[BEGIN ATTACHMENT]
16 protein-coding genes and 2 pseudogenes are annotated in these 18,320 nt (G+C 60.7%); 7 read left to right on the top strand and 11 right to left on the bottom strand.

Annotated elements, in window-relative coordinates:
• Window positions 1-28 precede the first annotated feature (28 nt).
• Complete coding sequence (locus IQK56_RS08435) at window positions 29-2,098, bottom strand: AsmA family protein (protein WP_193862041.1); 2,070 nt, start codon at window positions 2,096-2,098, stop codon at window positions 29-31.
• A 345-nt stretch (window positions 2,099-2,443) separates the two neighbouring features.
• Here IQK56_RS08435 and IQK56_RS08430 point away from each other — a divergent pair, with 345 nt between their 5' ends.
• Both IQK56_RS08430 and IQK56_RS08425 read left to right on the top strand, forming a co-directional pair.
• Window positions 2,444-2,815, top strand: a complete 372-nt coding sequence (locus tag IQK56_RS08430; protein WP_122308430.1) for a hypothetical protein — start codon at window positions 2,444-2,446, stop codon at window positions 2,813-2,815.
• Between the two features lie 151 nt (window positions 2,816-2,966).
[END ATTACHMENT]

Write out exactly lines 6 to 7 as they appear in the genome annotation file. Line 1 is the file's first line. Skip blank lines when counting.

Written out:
• Here IQK56_RS08435 and IQK56_RS08430 point away from each other — a divergent pair, with 345 nt between their 5' ends.
• Both IQK56_RS08430 and IQK56_RS08425 read left to right on the top strand, forming a co-directional pair.